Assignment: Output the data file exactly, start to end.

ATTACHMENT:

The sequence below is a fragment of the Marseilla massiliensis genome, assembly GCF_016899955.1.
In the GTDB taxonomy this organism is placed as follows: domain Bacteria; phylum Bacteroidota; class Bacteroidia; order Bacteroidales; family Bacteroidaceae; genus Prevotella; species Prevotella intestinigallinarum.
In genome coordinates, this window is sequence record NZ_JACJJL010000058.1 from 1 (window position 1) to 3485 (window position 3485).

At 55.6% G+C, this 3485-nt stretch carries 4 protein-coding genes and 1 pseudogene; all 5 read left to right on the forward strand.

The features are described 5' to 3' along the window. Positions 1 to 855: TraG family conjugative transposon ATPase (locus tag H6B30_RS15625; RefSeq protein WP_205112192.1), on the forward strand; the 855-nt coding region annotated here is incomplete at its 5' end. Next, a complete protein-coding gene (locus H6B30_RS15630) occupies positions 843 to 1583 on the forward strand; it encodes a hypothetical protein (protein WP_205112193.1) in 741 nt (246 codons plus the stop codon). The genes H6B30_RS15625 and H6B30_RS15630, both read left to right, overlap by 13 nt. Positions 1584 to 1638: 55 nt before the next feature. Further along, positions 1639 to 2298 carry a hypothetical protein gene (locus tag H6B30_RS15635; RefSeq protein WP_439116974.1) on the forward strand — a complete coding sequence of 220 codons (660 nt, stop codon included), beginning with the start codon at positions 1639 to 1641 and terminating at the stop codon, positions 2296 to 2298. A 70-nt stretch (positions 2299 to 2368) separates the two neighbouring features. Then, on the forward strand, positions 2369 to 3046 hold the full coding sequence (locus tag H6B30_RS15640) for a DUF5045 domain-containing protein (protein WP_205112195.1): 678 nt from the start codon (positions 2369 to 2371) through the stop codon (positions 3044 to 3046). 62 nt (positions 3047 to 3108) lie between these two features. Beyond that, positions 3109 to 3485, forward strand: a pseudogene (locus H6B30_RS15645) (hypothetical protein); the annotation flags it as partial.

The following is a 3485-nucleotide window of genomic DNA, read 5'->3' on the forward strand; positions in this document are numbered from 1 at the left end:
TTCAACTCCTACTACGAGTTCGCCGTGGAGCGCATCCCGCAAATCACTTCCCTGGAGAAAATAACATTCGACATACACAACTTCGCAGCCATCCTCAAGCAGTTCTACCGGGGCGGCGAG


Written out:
The sequence below is a fragment of the Marseilla massiliensis genome, assembly GCF_016899955.1.
In the GTDB taxonomy this organism is placed as follows: domain Bacteria; phylum Bacteroidota; class Bacteroidia; order Bacteroidales; family Bacteroidaceae; genus Prevotella; species Prevotella intestinigallinarum.
In genome coordinates, this window is sequence record NZ_JACJJL010000058.1 from 1 (window position 1) to 3485 (window position 3485).

At 55.6% G+C, this 3485-nt stretch carries 4 protein-coding genes and 1 pseudogene; all 5 read left to right on the forward strand.

The features are described 5' to 3' along the window. Positions 1 to 855: TraG family conjugative transposon ATPase (locus tag H6B30_RS15625; RefSeq protein WP_205112192.1), on the forward strand; the 855-nt coding region annotated here is incomplete at its 5' end. Next, a complete protein-coding gene (locus H6B30_RS15630) occupies positions 843 to 1583 on the forward strand; it encodes a hypothetical protein (protein WP_205112193.1) in 741 nt (246 codons plus the stop codon). The genes H6B30_RS15625 and H6B30_RS15630, both read left to right, overlap by 13 nt. Positions 1584 to 1638: 55 nt before the next feature. Further along, positions 1639 to 2298 carry a hypothetical protein gene (locus tag H6B30_RS15635; RefSeq protein WP_439116974.1) on the forward strand — a complete coding sequence of 220 codons (660 nt, stop codon included), beginning with the start codon at positions 1639 to 1641 and terminating at the stop codon, positions 2296 to 2298. A 70-nt stretch (positions 2299 to 2368) separates the two neighbouring features. Then, on the forward strand, positions 2369 to 3046 hold the full coding sequence (locus tag H6B30_RS15640) for a DUF5045 domain-containing protein (protein WP_205112195.1): 678 nt from the start codon (positions 2369 to 2371) through the stop codon (positions 3044 to 3046). 62 nt (positions 3047 to 3108) lie between these two features. Beyond that, positions 3109 to 3485, forward strand: a pseudogene (locus H6B30_RS15645) (hypothetical protein); the annotation flags it as partial.

The following is a 3485-nucleotide window of genomic DNA, read 5'->3' on the forward strand; positions in this document are numbered from 1 at the left end:
TTCAACTCCTACTACGAGTTCGCCGTGGAGCGCATCCCGCAAATCACTTCCCTGGAGAAAATAACATTCGACATACACAACTTCGCAGCCATCCTCAAGCAGTTCTACCGGGGCGGCGAG